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Saturday, August 03, 2013

Framing 101....My Favorite Frame



'Into the Tall Grass'             5x7         oil on panel              ©Karen Margulis
$100 Paypal click here

I admit it. I dislike framing. I don't have the patience needed to do a good job especially with framing pastels.  But lately I have been asked a lot of questions about framing so I'd like to share more details about my framing.  Let me say that I rarely frame my paintings. I sell most of my work online and they are sold unframed. I have two galleries that like to do their own framing which I love. The only time I frame is for shows.  So I really am not an expert on framing. But there are some things I do that work well for me.

I have some favorite frames that  I use.  Since I don't frame much I don't go to our area wholesale places. If I want a really nice frame at a good price I will order from kingofframe.com.  They have some great frames with some for $30.

But when I just need a few decent looking frames at a reasonable price I order some Plein Air frames from Jerry's Artarama. A 5x7 is just $10.59 when on super sale. Combine that with a free shipping coupon and you have a great deal.

Black plein air frame

Here is some information about the frames from the website:

  • Solid, 3" wide moulding with raised edge
  • 1/2" rabbet depth allows for glass, one mat and 1/8" backing board
  • 1/4" offset clips needed for 3/4" canvas fitting
  • 4 beautiful finishes: Gold Leaf, Silver Leaf, Black and Mahogany!
  • Sturdy gessoed wood construction 
  • Comes supplied with D-ring hanging hardware and screws
  • Available individually or in bulk packs!
  • Perfect for framing anything from traditional paintings to modern prints!
'Golden Grass'        5x7   oil on panel
$100 paypal


Gold plein air frame
 I like to keep a few of these frames in both black and gold in the studio. I can pop a painting into a frame to evaluate it.  A frame can really help you decide if the painting is finished. I use them for my classes to show students how great their paintings can look in a frame. We call them the 'Magic Frames'.

How I frame:  For oils it is so easy....just pop the painting in and finish the framing process. For pastels I don't use mats. I sometimes use spacers or sometimes frame right up to the glass making sure that the sandwich of painting, glass and backing are secure and can't move around. I use Tru Vue Museum glass which is worth the extra cost. When I am just putting a pastel into a frame to evaluate it I don't use any glass...it's just temporary. 


5 comments:

Gloria said...

Hi Karen, I have been looking for museum glass. Hobby Lobby has glass but won't let me just buy the glass from them. They want to do the whole framing process which cost me about $50.00 the last time I did it. That means if I enter a show I have to charge too much because of the cost of framing and the comission. Were do you get your Tru View glass? Thanks, Gloria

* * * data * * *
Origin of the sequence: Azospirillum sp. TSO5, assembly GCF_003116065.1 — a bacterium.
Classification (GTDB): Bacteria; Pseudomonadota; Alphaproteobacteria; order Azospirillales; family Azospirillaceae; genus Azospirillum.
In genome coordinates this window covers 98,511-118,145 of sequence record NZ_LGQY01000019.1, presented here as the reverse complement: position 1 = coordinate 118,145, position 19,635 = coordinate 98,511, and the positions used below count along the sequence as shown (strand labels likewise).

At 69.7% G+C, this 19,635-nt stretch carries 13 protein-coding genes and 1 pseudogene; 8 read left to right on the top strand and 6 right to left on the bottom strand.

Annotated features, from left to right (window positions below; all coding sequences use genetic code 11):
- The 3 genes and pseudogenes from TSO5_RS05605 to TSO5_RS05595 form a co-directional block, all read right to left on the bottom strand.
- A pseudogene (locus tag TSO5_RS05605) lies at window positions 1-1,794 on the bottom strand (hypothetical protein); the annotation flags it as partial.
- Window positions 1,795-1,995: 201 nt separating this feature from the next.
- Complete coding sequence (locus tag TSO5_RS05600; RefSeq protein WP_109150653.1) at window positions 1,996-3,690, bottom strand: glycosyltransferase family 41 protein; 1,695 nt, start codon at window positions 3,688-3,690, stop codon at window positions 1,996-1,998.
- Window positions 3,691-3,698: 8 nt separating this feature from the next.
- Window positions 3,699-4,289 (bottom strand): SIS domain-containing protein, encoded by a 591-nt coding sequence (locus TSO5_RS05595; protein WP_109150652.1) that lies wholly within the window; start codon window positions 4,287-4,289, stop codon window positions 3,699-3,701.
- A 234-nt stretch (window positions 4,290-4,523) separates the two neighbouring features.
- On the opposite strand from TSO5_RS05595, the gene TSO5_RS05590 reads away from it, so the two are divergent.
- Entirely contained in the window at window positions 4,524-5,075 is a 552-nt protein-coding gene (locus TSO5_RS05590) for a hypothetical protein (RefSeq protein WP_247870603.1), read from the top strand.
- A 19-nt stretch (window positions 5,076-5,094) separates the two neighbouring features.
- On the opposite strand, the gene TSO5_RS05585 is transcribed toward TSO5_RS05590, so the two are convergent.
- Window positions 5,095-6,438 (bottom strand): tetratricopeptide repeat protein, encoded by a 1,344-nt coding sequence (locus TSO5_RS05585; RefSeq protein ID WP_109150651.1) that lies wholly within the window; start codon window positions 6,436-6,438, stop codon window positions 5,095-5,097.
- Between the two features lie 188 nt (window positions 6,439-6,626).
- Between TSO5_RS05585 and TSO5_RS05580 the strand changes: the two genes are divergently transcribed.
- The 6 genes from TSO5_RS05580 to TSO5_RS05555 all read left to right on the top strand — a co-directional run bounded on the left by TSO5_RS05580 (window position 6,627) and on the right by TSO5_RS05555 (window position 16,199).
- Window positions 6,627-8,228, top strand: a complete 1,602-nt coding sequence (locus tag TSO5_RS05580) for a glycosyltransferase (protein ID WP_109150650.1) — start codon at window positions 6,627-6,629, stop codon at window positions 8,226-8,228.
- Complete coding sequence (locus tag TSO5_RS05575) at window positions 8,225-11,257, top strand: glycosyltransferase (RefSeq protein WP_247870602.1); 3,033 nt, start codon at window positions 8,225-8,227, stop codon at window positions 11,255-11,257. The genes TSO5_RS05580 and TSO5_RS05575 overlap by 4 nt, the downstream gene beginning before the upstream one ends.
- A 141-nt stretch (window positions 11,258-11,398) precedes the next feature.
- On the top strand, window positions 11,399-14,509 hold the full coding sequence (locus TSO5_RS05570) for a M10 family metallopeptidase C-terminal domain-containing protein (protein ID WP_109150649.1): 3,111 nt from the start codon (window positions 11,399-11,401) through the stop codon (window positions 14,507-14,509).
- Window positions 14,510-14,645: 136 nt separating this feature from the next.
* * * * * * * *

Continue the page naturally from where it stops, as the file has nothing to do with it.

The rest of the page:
Karen said...

Hi Gloria, I've gotten tru vue glass cut to size at Hobby Lobby. Maybe they have changed their policy? I also got it cut at Aarron Brothers which has gone out of business near me.

Jo P. said...

Karen, I went "Wow!" when I saw this painting. Love the strokes. When I visit a museum or gallery, I always take my glasses off (being very nearsighted) so I can get as close as possible to see all the strokes. Very interested in your oil painting. You have inspired me to actually think of taking oil painting classes at the community college where I took water color classes, something I had never had a desire to try until I saw your oil painting efforts.

Robert Sloan said...

Thank you for showing this. These frames rock. I like that style for small paintings, it works well to see the 3" wide molding around it and both the gold and the black work well with your high chroma style. I use a lot of strong color too and might get a few of these someday.

I usually work in similar sizes and this is great. Especially when they're available in bulk. I used to get more into framing when I lived in Chicago and did shows rather than sold online, always had to mat or frame for the shows. I liked it but I don't have the physical energy to keep up with the sort of fancy mat cutting I used to do.

I'd get cheap frames at thrift shops, fix them up, then cut layered mats with interesting designs. I'd pick colors and design the mats and then draw or paint something that fit the mat to see how it'd look in a final form. I'd have several sitting around at a time and lay them over what I was doing to see what fit them.

It came out cool but I found out galleries wanted only white mats so that was off-putting. My colored multi-layer ones were art in themselves and livened up quite a few pen and ink drawings.

Kikiblanca said...

Great information! I also bought a lot of the gold Jerry's Artarama frames on sale. They look great!